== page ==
European Union member states are looking forward to Brexit as they will be able to pursue their plans for further unification of the bloc without obstacles, he claimed. While the details of the future relationship between the UK and the EU remain unclear, the British Government has insisted the country will leave on March 29 as agreed nearly two years ago. American author Chris Dickey suggested that despite attempts to maintain a close link with Britain after Brexit, EU countries “are not sorry” to see the UK leave.
Speaking to France 24, Mr Dickey said: “I think for a long time it’s been obvious that a large part of the European establishment is not so sorry to see Britain go.
“Britain always had one foot in, one foot out. It wanted to make the rules but it didn’t want to abide by all the rules. It basically was playing this game that systematically weakened the efforts to unify the European Union.”
The author and Daily Beast foreign editor also issued a scathing assessment of the British Government’s handling of the withdrawal negotiations as Theresa May seeks to snatch further concessions from the bloc to win the support of MPs for her withdrawal agreement.
He continued: “They’ve come down to the crunch, as the March 29 deadline approaches, and the Brits can’t make up their mind what they want to do.
“They couldn’t make up their mind when they were in the European Union, now they can’t make up their mind how to get out of the European Union. The Government looks completely feckless and that was the impression everybody has there.
“At the end of the day Tusk – it may have been provocative wording – but, in fact, it’s the way a hell of a lot of people feel in Europe.”
Mr Dickey was referring to a jibe European Council President Donald Tusk made during a press conference in Brussels in which he appeared to suggest Brexiteers would be reserved “a special place in Hell” for allegedly failing to come up with a plan for a smooth withdrawal.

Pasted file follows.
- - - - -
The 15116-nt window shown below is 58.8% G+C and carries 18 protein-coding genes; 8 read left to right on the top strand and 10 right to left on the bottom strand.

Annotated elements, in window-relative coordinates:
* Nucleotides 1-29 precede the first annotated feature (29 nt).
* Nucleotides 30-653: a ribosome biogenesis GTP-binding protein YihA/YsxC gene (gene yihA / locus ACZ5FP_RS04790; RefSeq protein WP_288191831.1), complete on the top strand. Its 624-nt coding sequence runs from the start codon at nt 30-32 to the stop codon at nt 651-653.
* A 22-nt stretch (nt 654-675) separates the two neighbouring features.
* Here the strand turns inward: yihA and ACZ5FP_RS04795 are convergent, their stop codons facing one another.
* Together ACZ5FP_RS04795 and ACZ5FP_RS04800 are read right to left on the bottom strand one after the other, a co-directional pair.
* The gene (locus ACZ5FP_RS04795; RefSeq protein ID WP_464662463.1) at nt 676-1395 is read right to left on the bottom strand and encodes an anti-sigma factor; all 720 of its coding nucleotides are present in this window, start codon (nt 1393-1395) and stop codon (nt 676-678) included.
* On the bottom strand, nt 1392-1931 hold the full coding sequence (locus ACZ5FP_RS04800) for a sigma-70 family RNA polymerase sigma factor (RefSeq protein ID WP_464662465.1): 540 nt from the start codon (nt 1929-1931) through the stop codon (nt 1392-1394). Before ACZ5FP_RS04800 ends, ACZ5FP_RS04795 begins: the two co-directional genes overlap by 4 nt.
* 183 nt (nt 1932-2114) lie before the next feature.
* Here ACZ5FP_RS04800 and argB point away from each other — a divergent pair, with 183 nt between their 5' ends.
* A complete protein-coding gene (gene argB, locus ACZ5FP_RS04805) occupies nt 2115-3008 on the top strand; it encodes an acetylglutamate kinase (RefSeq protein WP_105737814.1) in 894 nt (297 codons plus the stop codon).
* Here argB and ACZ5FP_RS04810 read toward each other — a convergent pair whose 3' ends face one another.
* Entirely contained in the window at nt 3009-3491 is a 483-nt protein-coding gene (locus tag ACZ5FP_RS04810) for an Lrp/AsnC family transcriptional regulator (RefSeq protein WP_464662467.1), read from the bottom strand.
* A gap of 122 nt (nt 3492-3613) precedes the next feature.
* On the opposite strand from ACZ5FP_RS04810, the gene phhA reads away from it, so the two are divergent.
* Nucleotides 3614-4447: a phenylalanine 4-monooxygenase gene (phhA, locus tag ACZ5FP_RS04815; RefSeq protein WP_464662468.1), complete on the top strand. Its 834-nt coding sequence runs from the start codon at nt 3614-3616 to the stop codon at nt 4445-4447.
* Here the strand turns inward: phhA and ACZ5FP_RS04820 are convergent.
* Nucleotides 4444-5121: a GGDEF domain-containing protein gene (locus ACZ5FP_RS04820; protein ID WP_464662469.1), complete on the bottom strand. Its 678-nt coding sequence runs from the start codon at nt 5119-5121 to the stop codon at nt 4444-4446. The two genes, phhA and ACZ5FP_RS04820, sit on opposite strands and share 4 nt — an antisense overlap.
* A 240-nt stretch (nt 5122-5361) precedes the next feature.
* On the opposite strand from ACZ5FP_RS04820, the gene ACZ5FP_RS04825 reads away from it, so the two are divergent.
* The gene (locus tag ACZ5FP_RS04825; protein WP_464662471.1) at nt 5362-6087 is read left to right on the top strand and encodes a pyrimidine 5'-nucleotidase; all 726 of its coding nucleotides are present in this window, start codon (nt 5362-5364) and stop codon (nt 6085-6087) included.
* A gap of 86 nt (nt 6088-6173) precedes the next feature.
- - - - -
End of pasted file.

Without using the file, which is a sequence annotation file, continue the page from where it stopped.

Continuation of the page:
With no sign of a revamped Brexit deal to put to Parliament, Theresa May is expected to table a sparsely-worded Government motion asking the Commons to note her progress that will be open to amendments from backbenchers
Mrs May travelled to Brussels on Thursday to speak with senior EU chiefs including European Commission President Jean-Claude Juncker and Mr Tusk.
Following the meetings, she insisted she had held “robust discussions” before claiming Brexit would be delivered “on time”.
The Prime Minister said: “What I have set out is our clear position that we must secure legally binding changes to the Withdrawal Agreement to deal with concerns that Parliament has over the backstop.
“Taking that changes to the backstop, together with the other work we are doing on workers rights and other issues, will deliver a stable majority in Parliament.
“That is what I will continue to push for. It is not going to be easy, but crucially, President Juncker and I have agreed that talks will now start to find a way through this to find a way to get this over the line, and to deliver on the concerns that Parliament has, so we get a majority in Parliament.”
Mrs May also travelled to Dublin on Friday to meet with Ireland’s Taoiseach Leo Varadkar to discuss the Irish backstop in an effort to overcome the Brexit stalemate.